From a social networking aspect, you can track and share your progress and even earn rewards, like access to the workouts of famous athletes and celebrities. Since it’s tied to a physical brand, expect additional features like pitches to sign up for Nike newsletters or to buy technologically advanced Nike fitness gear that can be used in cohort with the program.
Available in the Apple and Google app stores, the NTC app is free, but you’ll have to sign up through Facebook or Nike+ in order to use it. From there, you choose one of the four goals described above, and also specify your fitness level: beginner, intermediate, or advanced. Workouts have names that aren’t immediately self-explanatory, such as “The Shedder” or “Fire Drill,” but you can browse through the various exercises involved and even view video content for the proper way to conduct each exercise before deciding which one to choose. Unlike some of the other programs described in this article, you do need the app in order to take advantage of the content Nike provides.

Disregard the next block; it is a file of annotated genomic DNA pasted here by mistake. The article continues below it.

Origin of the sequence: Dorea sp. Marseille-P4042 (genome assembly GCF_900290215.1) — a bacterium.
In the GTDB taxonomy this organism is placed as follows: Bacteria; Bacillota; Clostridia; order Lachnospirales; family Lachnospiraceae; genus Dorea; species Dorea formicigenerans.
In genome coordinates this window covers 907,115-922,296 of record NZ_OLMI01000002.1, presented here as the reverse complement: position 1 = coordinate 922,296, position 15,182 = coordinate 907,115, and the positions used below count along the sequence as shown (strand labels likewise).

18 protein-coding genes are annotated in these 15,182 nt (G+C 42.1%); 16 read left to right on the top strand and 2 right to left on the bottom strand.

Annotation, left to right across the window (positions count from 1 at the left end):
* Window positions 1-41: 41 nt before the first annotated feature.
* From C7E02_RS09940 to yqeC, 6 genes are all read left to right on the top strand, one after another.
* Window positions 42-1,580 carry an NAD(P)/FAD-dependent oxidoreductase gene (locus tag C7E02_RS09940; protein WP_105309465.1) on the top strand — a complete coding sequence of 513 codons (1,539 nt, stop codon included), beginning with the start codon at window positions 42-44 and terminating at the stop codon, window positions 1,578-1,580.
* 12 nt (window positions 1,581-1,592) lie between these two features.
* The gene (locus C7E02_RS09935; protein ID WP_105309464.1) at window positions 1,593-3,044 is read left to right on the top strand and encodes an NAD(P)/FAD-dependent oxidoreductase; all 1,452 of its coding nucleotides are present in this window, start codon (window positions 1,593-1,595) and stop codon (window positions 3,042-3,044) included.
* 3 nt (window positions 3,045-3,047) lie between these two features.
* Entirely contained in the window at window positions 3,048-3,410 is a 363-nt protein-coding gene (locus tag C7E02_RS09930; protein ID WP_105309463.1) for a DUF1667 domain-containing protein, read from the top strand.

The User Experience:
Says Page, an NTC user from California, “It’s the extra bells and whistles that really make me never want to work out without the app again. Throughout your workout, there’s a clock counting down to the end of the workout in its entirety, a clock counting down until the end of that drill, a photo of the exact drill that you are on, and options to read instructions or watch a video tutorial on how to do the exercise. And there is a woman who talks you through the routine, updates you on your time and gives helpful tips throughout the workout.”
MyFitnessPal primarily presents itself as a way to count calories. According to its makers, and the research they cite, “keeping a food diary can double your weight loss,” and “MyFitnessPal saves you the trouble of carrying around a notepad and pen to track your calories. Log your foods on our website or mobile apps, and your calories are seamlessly synced…There’s no math to do.” A crowdsourced database of foods gives you access to “the world’s largest nutrition and calorie database,” which the MyFitnessPal website says is over 1 million foods strong. In addition to tracking what you eat, you can also use the program to log your daily exercises, and the estimated calories burned will be added to your “calorie allowance” on a given day. You can “weigh in” and keep track of a customizable list of your body measurements. The website is full of success stories of those who have lost significant weight using this program.